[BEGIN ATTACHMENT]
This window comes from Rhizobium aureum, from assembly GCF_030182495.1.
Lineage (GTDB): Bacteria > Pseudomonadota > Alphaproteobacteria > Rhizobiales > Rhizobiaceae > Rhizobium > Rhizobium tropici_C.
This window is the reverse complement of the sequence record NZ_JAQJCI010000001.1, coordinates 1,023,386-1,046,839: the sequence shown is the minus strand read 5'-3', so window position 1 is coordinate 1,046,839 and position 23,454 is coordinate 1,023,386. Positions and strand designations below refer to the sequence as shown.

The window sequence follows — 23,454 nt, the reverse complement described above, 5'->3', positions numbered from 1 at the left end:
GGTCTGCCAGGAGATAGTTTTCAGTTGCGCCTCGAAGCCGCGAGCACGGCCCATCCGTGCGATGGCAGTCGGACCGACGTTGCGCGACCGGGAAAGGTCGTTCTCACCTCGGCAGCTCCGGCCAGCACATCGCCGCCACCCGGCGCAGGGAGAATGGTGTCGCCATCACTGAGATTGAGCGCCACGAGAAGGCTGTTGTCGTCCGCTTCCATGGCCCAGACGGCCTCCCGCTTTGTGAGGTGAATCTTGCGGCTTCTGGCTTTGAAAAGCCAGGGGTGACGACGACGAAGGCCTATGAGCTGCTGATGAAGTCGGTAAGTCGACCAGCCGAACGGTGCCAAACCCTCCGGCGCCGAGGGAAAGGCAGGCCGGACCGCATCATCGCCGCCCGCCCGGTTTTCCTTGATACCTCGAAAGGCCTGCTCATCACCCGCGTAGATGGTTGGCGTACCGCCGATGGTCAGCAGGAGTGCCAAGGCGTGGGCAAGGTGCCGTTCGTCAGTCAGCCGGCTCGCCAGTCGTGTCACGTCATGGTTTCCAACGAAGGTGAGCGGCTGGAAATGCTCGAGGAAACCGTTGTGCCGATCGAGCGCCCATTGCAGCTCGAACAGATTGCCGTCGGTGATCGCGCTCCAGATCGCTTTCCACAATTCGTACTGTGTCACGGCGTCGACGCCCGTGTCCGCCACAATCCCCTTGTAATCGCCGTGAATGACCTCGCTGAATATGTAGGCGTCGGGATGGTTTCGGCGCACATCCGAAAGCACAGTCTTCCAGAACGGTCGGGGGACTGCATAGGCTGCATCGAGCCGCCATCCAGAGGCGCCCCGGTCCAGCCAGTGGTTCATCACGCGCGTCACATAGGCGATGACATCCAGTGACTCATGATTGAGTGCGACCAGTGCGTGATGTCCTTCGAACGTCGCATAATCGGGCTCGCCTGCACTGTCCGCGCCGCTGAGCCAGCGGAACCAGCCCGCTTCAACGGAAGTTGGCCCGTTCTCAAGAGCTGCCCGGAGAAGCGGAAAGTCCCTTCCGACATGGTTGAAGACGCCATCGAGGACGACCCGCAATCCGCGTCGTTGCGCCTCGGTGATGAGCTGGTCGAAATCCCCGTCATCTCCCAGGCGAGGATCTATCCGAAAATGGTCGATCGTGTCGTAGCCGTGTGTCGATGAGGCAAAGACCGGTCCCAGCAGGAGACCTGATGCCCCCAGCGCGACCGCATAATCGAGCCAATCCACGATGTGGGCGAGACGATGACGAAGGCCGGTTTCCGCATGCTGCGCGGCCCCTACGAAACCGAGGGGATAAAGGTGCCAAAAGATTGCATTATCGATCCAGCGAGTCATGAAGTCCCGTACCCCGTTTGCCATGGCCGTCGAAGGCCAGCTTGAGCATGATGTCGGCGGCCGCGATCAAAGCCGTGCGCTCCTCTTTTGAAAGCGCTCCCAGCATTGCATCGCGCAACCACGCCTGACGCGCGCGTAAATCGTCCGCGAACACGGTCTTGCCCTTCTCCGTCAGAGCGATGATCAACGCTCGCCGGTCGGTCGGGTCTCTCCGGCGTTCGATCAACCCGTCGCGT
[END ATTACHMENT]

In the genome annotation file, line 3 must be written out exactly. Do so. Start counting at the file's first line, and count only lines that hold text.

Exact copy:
This window is the reverse complement of the sequence record NZ_JAQJCI010000001.1, coordinates 1,023,386-1,046,839: the sequence shown is the minus strand read 5'-3', so window position 1 is coordinate 1,046,839 and position 23,454 is coordinate 1,023,386. Positions and strand designations below refer to the sequence as shown.